The nomination includes 30 currently unlisted species known to have infected populations. Updated information indicates there is now evidence of infection (museum and field data) for a further 6 species. Of these species the nomination only provides information on status for Adelotus brevis. In addition, three are currently included in State/Territory threatened species lists (all in Qld): L. pearsoniana; L. genimaculata; and Lechriodus fletcheri.

Adelotus brevis has had declines over much of its range, particularly upland populations, and the 'Nandewar and New England Tablelands Bioregions population' was recently listed as Endangered in NSW. The species as a whole is not currently listed as threatened in the two States where it occurs (NSW and Qld). The listed population is likely to be reduced to a critical level, if it is not already extinct. The listing determination mentions chytrid as a potential cause of decline, but also includes clearing, habitat modification and predation by introduced fish as possible threats.

L. pearsoniana occurs in south-eastern Qld and northern NSW. The fungus has been recorded in this species in NSW and Qld. In NSW it is not listed and there are no reports of declines. In Qld it is listed as Endangered, with declines recorded in the late 1970s through to the early 1990s. The Draft National recovery plan for mid-east Australian stream-dependant frogs 2000-2005 states that while recent studies have found the species to be reasonably widespread with recovery at some sites, at other sites where seemingly suitable habitat exists they are at low densities.

L. genimaculata only occurs in Qld and is listed there as Rare. As described above one population in which deaths due to the disease were recorded recovered close to former numbers, even though occasional individuals are still found ill or dying from the disease. There is currently no information on the degree of impact of the disease in other populations of this species.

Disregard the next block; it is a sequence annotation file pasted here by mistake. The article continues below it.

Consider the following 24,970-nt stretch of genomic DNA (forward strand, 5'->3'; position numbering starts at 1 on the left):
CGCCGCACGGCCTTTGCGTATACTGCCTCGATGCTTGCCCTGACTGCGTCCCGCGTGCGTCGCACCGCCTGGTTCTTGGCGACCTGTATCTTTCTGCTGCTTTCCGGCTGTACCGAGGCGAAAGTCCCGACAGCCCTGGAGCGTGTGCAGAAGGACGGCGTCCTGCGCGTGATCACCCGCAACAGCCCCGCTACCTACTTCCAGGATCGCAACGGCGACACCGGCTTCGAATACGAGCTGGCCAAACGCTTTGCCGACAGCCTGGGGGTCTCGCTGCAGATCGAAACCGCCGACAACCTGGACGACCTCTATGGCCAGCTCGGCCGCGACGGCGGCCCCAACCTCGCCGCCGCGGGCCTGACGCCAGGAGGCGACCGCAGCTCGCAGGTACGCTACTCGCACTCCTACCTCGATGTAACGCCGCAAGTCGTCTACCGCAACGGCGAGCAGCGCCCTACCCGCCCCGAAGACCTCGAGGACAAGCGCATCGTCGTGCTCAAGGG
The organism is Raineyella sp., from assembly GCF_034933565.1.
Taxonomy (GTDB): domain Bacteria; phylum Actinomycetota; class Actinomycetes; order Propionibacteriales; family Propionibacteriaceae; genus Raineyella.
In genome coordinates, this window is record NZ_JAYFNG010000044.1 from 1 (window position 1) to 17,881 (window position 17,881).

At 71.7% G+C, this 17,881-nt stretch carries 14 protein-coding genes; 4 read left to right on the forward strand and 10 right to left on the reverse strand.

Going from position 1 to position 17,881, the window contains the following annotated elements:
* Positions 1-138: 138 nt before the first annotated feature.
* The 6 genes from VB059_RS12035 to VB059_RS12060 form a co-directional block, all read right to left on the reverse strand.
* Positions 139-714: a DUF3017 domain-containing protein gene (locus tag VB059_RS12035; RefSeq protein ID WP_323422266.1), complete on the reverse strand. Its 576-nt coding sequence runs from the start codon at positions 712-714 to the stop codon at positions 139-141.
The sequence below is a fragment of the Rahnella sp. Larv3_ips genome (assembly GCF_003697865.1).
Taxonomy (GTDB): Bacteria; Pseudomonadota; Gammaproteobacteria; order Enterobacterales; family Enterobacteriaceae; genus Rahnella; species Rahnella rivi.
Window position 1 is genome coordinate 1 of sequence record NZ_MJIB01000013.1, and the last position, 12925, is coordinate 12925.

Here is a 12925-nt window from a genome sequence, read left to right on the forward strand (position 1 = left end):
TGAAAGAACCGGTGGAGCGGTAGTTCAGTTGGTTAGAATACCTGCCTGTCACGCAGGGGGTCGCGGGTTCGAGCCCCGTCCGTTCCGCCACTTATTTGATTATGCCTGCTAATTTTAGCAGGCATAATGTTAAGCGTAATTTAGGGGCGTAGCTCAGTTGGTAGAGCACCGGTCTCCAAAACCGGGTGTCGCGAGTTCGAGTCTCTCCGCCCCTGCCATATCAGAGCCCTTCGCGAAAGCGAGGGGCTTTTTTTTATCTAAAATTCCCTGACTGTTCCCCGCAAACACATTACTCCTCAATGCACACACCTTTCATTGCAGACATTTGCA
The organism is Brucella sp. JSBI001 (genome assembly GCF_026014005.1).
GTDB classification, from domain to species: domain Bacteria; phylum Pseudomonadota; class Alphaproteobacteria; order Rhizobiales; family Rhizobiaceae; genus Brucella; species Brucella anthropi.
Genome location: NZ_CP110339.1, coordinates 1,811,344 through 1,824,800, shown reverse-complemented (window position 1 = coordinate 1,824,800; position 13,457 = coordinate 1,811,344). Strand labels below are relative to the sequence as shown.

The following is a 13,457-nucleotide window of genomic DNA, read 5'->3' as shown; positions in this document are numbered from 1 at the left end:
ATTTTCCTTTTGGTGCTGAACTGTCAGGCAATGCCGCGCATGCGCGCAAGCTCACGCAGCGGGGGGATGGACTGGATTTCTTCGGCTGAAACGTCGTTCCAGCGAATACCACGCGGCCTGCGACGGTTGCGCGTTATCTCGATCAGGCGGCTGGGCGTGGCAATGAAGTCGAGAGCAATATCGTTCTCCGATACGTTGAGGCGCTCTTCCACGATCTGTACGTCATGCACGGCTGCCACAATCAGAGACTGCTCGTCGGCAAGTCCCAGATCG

Lechriodus fletcheri occurs in northern NSW and south-eastern Qld, with the greater part of the range in NSW. It is listed as Rare in Qld, and the disease has been recorded in this species at a Qld site. There is no information on the impact of the disease in populations of this species.

Given the potential for chytridiomycosis outbreaks to result in sudden decline and/or extinction of populations, many unlisted species which have already undergone some declines, or occur in a restricted number of small populations, could become eligible for listing due to this process - examples include Adelotus brevis and Litoria pearsoniana.

In addition to species not currently listed, the nomination asserts the process has already resulted in seven species being listed as Endangered, by causing sudden population declines:Taudactylus acutirostris, Litoria nyakalensis, L. lorica, L. nannotis, L. rheocola, Nyctimystes dayi and Mixophyes fleayi. It also includes a species which has undergone local extinctions and is now listed as Endangered- L. spenceri; and states that by implication the disease is the likely cause of population declines that led to listing of Rheobatrachus silus, R. vitellinus, and T. diurnus as Extinct, T. eungellensis and T. rheophilus as Endangered,and L. aurea as Vulnerable.

Of these 14 species:

  • eight have now been recorded with the amphibian chytrid;
  • there are currently no reports of the fungus in L. nyakalensis, L. lorica, or T. rheophilus; and